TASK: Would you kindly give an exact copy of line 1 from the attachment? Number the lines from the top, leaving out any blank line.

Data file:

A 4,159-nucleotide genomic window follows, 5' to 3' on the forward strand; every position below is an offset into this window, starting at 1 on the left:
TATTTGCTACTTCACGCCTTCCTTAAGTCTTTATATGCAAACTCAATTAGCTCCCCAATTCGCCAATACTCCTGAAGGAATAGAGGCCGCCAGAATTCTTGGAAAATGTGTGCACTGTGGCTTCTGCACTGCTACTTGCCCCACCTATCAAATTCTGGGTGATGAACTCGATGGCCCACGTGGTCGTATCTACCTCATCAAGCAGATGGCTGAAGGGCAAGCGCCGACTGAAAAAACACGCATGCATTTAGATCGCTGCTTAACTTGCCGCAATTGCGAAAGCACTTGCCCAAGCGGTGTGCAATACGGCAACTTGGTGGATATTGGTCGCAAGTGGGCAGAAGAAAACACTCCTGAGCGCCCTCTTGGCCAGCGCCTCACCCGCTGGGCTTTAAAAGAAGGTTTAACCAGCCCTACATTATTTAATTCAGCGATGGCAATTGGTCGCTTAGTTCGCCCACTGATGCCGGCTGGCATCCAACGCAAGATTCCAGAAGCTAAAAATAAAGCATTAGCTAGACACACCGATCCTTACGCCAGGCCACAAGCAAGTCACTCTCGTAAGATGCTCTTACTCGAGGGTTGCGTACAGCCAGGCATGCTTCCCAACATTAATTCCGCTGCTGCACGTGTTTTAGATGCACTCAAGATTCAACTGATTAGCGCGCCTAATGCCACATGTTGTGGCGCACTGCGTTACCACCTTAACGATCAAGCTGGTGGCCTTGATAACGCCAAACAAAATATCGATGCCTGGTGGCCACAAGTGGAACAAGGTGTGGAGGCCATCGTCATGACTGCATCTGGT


A 4,159-nucleotide genomic window follows, 5' to 3' on the forward strand; every position below is an offset into this window, starting at 1 on the left: